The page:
Two Worlds | Flash Post 428
And they thrive side by side in the same home we share, Button!
I know what you’re trying to say.
Hers is the tiniest room in the entire house and she sits there, most times on her bed curled up under a duvet, working, talking, thinking, planning, strategising and spinning dreams. Her world is very different from the world just outside that room. It’s one where she feels sheltered, warm, cosy and safe from watchful eyes. She doesn’t like being judged.
Have you been inside her room?
You know we aren’t allowed in there! I peeked inside once and she came from behind and, very sternly, told me to buzz off and never attempt it again. I’ve seen Dost go in there sometimes and you and badi didi. Messi went in there once and almost jumped out of the open window when she entered! Why is that? Does she not like us?
That’s her room and for her, it’s sacrosanct. It’s a space she lets very few people in. Mind you, it has nothing to do with any of you because she dotes on all of you.
I still don’t get it.
Prior to the pandemic, if you recollect, the time I had carved out for myself in the afternoons to do some of the things I wanted to do was my time. Those couple of hours of ME time gave me the freedom to do as I pleased without being watched and judged. I celebrated that time because I could mould it my way, manouvre it, do with it as I pleased because it belonged to me and there was no one to puncture holes in it or haul me up for something I’d done against their expectations or tell me what to do with it and how to do it. I’d write a post sometimes, listen to music, sing out loud, do a little jig now and then, click pictures of the orange haze of the setting sun through our bedroom door, stuff my mouth with dark chocolate, suddenly catch an unfamiliar birdcall when the traffic sounds dimmed or just do nothing. I’d reason with myself that there was nothing wrong with doing nothing because that time belonged only to me and I wasn’t answerable to anyone. With the advent of the pandemic, even with loved ones around, that feeling of bliss of having something just to myself has weakened and though I have managed to relocate some of those luxuries like writing a post late into the night, taming my urge to sing out loud or do that jig in the walk-in closet or the restroom, it is not the same. When I sit and gaze out doing nothing, I am asked if I am well because everybody at home sees me as a busybody.
I’m sure lots of people with single-minded devotion to their craft continue to do the things they are passionate about in the midst of complete mayhem. There are others who need that space or their comfort zone to pursue their dreams. Does the other didi have something in her life she calls hers?
Hers would be the animals she rescues from time to time. The relationships she shares with each of them is unique and very very special. For her, life is worth living because of her fur babies. She shares her bed with all the pets we have at home—and we’ve had several—and she says that she’s never slept better. She wouldn’t have it any other way.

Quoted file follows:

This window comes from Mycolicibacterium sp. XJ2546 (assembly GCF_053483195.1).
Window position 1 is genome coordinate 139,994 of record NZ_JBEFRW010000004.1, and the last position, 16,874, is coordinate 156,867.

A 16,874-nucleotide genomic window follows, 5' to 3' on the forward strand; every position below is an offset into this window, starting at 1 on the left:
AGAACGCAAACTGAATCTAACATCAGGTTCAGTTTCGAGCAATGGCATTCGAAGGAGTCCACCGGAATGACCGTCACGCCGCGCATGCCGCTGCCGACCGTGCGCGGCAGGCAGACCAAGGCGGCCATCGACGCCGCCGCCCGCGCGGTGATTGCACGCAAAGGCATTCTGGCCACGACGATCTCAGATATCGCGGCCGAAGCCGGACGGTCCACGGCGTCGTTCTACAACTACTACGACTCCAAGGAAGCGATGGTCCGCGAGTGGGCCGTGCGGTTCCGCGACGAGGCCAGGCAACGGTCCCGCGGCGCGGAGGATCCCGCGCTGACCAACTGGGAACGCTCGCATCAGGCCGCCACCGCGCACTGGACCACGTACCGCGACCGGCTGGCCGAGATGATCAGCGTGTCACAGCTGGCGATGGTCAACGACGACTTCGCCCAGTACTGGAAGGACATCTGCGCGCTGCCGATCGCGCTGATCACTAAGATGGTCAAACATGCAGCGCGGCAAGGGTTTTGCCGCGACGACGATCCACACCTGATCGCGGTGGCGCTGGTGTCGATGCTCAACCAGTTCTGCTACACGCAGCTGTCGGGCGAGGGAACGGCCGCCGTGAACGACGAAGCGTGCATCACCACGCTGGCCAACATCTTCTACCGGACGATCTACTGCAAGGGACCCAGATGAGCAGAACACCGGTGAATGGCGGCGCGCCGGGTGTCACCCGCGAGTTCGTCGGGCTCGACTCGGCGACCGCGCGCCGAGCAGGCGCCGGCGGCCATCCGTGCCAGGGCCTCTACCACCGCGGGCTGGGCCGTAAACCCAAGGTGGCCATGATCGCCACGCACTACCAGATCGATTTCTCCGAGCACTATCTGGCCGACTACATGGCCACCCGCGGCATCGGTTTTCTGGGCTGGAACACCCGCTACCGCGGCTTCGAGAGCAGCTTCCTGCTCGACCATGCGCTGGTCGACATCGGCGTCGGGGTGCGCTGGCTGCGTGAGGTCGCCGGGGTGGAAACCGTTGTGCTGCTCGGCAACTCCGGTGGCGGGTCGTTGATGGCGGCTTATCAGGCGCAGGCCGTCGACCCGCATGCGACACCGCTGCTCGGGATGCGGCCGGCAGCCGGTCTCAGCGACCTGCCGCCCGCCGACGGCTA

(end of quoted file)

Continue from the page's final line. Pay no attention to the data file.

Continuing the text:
Well, unlike the rest of us, he is a people person and loves having them around at all times. His ME time is in the relationships he shares with each of us and with the people in the workplace, with acquaintances he’s built over the years and those he comes in touch with every day. He can pick up commonplace people and chat with them over anything. He chats with cab-drivers, the bhelpuriwala at the street corner, the lift attendants, the man who takes care of our garden, the guy who comes to drop off my daily groceries. He was shocked the other day when he asked me if I even knew his name and frowned when I told him I didn’t. He then proceeded to tell me all about his native place, when he had migrated to this city, who were the people back home and much much more. He was very keen to find out details about the guy who plays the flute in our locality. I found him chatting with him a few days back after which he asked the guy to play Itna Na Mujhse Tu Pyar Badha, Ke Main Ek Badal Aawara from the 1961 film Chhaya composed by Salil Chowdhury and even proceeded to conduct him by moving his hands up and down much like our very own Zubin Mehta. The pandemic broke him because, apart from his family, he was unable to meet new people and make new acquaintances.
Our own Messi has lots of ME time. You must have noticed how he sits on the window parapet for long stretches of time just gazing at the greenery outside our window or watching the squirrels scurrying up and down the trees. What do you think passes through his mind?
What’s your guess?
Nothing. His ME time is sprawling out a little more on the window parapet and enjoy the game being played out between the squirrels. He’s the sharpest amongst us because he doesn’t allow anyone to mess with his time: It’s only his.